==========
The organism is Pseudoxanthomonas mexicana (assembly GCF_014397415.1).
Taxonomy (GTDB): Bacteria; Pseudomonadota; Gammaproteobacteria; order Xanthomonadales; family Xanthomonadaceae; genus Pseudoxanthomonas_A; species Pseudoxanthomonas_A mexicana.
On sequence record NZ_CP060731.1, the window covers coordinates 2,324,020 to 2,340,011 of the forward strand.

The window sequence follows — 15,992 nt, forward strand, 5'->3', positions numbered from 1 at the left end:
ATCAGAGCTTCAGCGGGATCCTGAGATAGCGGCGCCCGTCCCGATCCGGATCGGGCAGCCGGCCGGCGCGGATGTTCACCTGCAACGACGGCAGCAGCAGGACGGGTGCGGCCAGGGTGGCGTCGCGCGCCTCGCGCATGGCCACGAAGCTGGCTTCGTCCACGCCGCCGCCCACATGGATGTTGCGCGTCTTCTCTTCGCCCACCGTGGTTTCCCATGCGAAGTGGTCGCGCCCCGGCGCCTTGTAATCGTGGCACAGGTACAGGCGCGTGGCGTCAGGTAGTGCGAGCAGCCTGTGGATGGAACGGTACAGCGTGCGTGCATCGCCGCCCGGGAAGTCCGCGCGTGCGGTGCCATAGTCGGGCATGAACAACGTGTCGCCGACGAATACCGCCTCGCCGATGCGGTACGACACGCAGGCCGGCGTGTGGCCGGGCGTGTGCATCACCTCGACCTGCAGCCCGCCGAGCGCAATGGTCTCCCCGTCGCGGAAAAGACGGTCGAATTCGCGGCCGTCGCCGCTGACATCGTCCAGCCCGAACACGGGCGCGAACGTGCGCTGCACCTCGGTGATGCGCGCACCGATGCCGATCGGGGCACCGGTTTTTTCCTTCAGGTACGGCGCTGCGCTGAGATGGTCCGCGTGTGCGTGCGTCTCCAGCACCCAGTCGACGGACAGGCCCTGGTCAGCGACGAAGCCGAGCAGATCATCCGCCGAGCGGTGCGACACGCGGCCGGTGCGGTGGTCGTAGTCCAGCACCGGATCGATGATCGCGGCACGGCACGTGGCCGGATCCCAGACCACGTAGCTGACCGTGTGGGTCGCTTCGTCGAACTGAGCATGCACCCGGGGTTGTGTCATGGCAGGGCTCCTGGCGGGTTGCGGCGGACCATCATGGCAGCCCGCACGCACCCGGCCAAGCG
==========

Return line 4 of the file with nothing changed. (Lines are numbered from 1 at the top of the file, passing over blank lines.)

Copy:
The window sequence follows — 15,992 nt, forward strand, 5'->3', positions numbered from 1 at the left end: